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Site last updated by RMH
14 Aug 2015, 13:50

Maps and measuring distances
A succesful record claim is far more likely if you have a suitable flight recorder on board your microlight or paramotor during a record attempt. None the less, it is still possible to make a succesful claim using the 'traditional' methods of barograph, turnpoint photos and map but there are several things to watch for when you are using a map to measure distances.

For most microlight or paramotor records the 1/4 million aviation map is simply not detailed enough to substantiate a claim so you will have to use the 1:50,000 ordnance survey map. Annotated copies of these maps should form the core evidence of your claim.

Any distances which constitute part of a record claim cannot be simply measured off a map, (or read off a GPS), they must be calculated in a specific way. To do this you will need to find the exact latitude and longitude of every significant point on your route (start, turnpoints, finish) and enter them in the distance calculator to find the total distance.

It is not so easy as it might at first seem to extract accurate WGS84 latitudes and longitudes from OS maps.

The UK National Grid
The Ordnance Survey of Great Britain is a Transverse Mercator projection. This is a particularly ideal choice for a tall thin area like Britain in that distances, areas and angles are well mapped with minimal error.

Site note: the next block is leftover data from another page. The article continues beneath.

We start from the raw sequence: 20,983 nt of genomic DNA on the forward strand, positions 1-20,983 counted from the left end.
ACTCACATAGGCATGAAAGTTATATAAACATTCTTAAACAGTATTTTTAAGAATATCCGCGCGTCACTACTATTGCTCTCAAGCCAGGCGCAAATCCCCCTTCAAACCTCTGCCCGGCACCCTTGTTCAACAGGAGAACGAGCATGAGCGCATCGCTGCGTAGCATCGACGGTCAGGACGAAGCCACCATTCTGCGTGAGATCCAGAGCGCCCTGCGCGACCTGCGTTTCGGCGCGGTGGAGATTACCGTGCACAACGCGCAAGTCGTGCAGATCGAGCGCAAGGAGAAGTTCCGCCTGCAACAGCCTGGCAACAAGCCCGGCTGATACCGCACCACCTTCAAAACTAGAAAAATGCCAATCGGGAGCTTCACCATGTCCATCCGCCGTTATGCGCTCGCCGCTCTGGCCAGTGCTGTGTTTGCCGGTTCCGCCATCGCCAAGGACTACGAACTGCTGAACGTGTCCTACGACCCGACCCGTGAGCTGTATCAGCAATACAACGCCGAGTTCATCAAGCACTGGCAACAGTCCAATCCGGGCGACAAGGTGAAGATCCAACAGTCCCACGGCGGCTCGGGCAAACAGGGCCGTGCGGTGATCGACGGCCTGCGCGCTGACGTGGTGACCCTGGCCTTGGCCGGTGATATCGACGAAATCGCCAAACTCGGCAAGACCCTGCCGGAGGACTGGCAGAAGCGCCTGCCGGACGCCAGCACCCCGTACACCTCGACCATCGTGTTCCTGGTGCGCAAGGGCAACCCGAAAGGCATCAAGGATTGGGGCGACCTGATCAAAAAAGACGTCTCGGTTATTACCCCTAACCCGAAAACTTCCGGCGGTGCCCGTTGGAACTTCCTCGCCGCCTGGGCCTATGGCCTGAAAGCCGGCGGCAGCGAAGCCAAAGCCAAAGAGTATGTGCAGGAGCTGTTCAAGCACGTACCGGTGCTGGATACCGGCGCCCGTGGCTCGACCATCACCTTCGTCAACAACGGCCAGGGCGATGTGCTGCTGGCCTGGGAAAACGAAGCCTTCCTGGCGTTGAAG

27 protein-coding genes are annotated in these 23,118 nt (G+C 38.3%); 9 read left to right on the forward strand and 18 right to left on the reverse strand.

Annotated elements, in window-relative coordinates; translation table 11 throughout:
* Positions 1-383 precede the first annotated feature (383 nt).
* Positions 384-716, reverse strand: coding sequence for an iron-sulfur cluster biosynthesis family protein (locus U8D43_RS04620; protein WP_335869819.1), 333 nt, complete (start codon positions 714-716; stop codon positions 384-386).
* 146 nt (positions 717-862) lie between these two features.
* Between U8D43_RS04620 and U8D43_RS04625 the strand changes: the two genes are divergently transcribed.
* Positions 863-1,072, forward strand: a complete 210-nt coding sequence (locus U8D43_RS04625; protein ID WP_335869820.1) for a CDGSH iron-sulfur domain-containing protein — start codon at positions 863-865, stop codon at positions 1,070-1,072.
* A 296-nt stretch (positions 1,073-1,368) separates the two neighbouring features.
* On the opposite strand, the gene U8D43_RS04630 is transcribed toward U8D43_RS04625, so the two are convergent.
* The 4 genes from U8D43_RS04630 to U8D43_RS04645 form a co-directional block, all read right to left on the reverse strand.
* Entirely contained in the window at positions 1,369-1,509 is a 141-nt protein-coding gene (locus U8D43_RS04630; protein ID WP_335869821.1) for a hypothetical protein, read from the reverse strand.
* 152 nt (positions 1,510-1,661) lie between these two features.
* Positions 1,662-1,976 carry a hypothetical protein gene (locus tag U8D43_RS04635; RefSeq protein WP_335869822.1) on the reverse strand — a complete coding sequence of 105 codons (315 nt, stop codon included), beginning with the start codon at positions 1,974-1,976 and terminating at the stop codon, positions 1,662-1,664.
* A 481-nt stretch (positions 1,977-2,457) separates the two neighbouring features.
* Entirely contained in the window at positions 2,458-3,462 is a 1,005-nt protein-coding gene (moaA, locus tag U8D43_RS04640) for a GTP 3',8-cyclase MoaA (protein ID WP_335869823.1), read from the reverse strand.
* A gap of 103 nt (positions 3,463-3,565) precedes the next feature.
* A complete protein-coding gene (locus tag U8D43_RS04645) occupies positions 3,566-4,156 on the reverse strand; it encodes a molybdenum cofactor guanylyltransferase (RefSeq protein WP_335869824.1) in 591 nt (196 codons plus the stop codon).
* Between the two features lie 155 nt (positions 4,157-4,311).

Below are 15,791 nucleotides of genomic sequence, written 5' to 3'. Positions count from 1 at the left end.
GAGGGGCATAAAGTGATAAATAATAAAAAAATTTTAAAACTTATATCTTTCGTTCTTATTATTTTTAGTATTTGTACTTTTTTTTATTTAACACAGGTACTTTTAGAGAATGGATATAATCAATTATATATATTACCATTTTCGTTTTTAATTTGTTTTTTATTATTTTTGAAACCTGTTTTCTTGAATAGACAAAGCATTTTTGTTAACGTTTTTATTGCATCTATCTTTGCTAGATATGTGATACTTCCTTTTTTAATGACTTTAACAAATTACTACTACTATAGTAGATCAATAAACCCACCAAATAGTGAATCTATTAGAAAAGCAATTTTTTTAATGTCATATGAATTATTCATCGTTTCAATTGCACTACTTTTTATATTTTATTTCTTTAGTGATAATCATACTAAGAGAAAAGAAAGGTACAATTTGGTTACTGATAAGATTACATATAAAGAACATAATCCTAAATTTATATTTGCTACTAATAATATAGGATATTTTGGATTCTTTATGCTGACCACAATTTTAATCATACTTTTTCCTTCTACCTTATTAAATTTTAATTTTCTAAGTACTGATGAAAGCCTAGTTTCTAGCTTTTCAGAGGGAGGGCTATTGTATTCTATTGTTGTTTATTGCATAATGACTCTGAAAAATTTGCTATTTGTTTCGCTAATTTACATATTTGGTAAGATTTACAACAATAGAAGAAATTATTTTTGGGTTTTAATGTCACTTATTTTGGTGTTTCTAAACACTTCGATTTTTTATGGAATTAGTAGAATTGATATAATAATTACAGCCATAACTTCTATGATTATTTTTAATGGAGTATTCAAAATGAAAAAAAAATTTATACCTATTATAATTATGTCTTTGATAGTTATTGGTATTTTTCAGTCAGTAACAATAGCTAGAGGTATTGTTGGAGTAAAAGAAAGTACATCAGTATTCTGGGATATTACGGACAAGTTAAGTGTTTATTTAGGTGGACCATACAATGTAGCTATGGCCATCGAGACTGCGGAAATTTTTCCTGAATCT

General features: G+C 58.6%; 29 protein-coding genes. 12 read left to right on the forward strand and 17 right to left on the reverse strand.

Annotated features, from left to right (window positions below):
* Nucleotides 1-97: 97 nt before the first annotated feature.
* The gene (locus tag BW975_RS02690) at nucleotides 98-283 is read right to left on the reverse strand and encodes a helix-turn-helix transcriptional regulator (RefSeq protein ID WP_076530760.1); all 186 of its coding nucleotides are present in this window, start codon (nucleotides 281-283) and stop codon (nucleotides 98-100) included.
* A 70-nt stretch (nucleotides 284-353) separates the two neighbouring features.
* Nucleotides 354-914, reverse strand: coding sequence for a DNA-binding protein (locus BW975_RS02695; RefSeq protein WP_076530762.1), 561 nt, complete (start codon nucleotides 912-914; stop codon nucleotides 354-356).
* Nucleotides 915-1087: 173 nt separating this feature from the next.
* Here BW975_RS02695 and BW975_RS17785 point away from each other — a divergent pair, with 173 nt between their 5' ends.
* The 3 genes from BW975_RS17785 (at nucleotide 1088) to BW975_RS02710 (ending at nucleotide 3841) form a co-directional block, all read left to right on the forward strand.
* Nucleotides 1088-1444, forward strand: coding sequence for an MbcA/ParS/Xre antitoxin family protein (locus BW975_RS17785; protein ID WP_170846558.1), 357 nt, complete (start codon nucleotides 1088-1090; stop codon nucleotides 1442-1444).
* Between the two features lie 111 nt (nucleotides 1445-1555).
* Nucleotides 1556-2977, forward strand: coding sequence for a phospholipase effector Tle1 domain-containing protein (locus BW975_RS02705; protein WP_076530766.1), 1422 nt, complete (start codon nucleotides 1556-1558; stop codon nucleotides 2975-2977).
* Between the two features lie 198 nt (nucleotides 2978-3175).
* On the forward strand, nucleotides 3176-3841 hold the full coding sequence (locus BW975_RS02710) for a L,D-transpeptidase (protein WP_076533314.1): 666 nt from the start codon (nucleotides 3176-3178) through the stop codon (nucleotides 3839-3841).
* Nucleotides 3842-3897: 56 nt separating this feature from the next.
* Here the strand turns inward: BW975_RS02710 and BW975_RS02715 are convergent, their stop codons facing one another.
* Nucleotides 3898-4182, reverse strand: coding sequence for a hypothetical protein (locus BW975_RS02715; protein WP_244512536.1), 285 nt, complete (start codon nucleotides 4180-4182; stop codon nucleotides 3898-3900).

The OS projection is based on a true origin at 49 degrees North, 2 degrees West which is near the Channel Islands.

From this origin, a square grid is imposed on top of the ‘converging’ lines of longitude and the ‘curved’ lines of latitude. Points are located by measuring distances in metres east and north from this true origin. Since this process will introduce distortion as you move away from the central longitude of 2 degrees west, a scale factor of 0.9996012717 is introduced which reduces this distortion - two lines of longitude with zero distortion are thus created. Furthermore, to eliminate the inconvenience of negative values of easting, the concept of a false origin is introduced. A value of 400000 (400 Km) is added to eastings and 100000 (100 Km) subtracted from northings so placing this false origin near the Isles of Scilly. Irish OS maps (which includes Northern Ireland) are based upon a grid with a different false origin off Co. Kerry.

For more info, see Phil Brady's OSGB FAQ or visit the Ordnance Survey.

What does this mean?
OS maps all have a latitude and longitude key in the border, but the lines of latitude and longitude across the map are NOT straight and do NOT follow the grid lines in either axis and what's more, even if you look very carefully at your 1:50,000 OS map and find the small blue + at every 5 minute intersection of lines of latitude and longitude to get a reasonably accurate position, the one you find is not a correct one relative to the WGS84 datum anyway (it is to the OSGB36 datum which is slightly different).

The only way to get WGS84 latitudes and longitudes is to extract OS grid positions from the map (an explanation of how to do this is on every OS map) and mathematically convert them. There are various utilities out there which will do this, for example Phil Brady's Excel spreadsheet does the trick nicely for British (not Irish) grid references.

When you have got your WGS84 positions, simply enter them into the distance calculator to find the "correct" distances between your turnpoints.

By rmh updated 3 Jan 2003
OS information courtesy of Phil Brady and the excellent gps.gov.uk